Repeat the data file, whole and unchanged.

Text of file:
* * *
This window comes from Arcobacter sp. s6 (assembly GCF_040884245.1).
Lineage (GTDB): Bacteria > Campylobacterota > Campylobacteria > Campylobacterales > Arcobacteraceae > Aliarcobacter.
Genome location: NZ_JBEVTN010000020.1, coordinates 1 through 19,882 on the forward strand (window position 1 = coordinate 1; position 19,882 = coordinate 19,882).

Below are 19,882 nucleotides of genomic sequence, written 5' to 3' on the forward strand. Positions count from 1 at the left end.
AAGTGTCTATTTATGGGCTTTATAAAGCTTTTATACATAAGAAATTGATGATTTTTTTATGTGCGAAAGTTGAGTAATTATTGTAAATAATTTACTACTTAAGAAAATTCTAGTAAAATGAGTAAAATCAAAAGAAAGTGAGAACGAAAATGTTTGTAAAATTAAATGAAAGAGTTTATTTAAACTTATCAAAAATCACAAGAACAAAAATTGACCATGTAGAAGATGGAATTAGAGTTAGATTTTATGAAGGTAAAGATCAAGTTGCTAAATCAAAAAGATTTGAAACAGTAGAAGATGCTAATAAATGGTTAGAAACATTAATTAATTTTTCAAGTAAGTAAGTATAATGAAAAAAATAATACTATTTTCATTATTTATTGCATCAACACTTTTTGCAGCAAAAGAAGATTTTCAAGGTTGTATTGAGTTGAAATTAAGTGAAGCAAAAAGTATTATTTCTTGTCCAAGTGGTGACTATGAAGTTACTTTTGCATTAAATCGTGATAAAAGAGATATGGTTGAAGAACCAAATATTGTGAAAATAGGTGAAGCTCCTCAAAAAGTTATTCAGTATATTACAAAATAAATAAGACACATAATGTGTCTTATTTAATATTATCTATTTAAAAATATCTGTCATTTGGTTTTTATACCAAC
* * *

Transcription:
This window comes from Arcobacter sp. s6 (assembly GCF_040884245.1).
Lineage (GTDB): Bacteria > Campylobacterota > Campylobacteria > Campylobacterales > Arcobacteraceae > Aliarcobacter.
Genome location: NZ_JBEVTN010000020.1, coordinates 1 through 19,882 on the forward strand (window position 1 = coordinate 1; position 19,882 = coordinate 19,882).

Below are 19,882 nucleotides of genomic sequence, written 5' to 3' on the forward strand. Positions count from 1 at the left end.
AAGTGTCTATTTATGGGCTTTATAAAGCTTTTATACATAAGAAATTGATGATTTTTTTATGTGCGAAAGTTGAGTAATTATTGTAAATAATTTACTACTTAAGAAAATTCTAGTAAAATGAGTAAAATCAAAAGAAAGTGAGAACGAAAATGTTTGTAAAATTAAATGAAAGAGTTTATTTAAACTTATCAAAAATCACAAGAACAAAAATTGACCATGTAGAAGATGGAATTAGAGTTAGATTTTATGAAGGTAAAGATCAAGTTGCTAAATCAAAAAGATTTGAAACAGTAGAAGATGCTAATAAATGGTTAGAAACATTAATTAATTTTTCAAGTAAGTAAGTATAATGAAAAAAATAATACTATTTTCATTATTTATTGCATCAACACTTTTTGCAGCAAAAGAAGATTTTCAAGGTTGTATTGAGTTGAAATTAAGTGAAGCAAAAAGTATTATTTCTTGTCCAAGTGGTGACTATGAAGTTACTTTTGCATTAAATCGTGATAAAAGAGATATGGTTGAAGAACCAAATATTGTGAAAATAGGTGAAGCTCCTCAAAAAGTTATTCAGTATATTACAAAATAAATAAGACACATAATGTGTCTTATTTAATATTATCTATTTAAAAATATCTGTCATTTGGTTTTTATACCAAC